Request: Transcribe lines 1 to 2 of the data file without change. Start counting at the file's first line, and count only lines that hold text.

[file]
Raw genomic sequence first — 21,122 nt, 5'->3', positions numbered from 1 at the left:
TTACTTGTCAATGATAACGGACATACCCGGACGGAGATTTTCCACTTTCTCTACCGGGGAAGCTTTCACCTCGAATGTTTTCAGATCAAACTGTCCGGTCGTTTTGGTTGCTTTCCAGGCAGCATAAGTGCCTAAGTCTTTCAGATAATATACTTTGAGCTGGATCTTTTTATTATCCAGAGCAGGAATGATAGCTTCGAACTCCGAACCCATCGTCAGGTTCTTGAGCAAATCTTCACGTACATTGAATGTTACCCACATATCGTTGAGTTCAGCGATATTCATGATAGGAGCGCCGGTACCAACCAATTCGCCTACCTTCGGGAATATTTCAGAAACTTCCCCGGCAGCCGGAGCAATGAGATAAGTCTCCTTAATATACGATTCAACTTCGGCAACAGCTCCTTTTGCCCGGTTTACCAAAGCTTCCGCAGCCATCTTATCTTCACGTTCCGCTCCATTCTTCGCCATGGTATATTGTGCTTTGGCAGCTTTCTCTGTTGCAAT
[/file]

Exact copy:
Raw genomic sequence first — 21,122 nt, 5'->3', positions numbered from 1 at the left:
TTACTTGTCAATGATAACGGACATACCCGGACGGAGATTTTCCACTTTCTCTACCGGGGAAGCTTTCACCTCGAATGTTTTCAGATCAAACTGTCCGGTCGTTTTGGTTGCTTTCCAGGCAGCATAAGTGCCTAAGTCTTTCAGATAATATACTTTGAGCTGGATCTTTTTATTATCCAGAGCAGGAATGATAGCTTCGAACTCCGAACCCATCGTCAGGTTCTTGAGCAAATCTTCACGTACATTGAATGTTACCCACATATCGTTGAGTTCAGCGATATTCATGATAGGAGCGCCGGTACCAACCAATTCGCCTACCTTCGGGAATATTTCAGAAACTTCCCCGGCAGCCGGAGCAATGAGATAAGTCTCCTTAATATACGATTCAACTTCGGCAACAGCTCCTTTTGCCCGGTTTACCAAAGCTTCCGCAGCCATCTTATCTTCACGTTCCGCTCCATTCTTCGCCATGGTATATTGTGCTTTGGCAGCTTTCTCTGTTGCAAT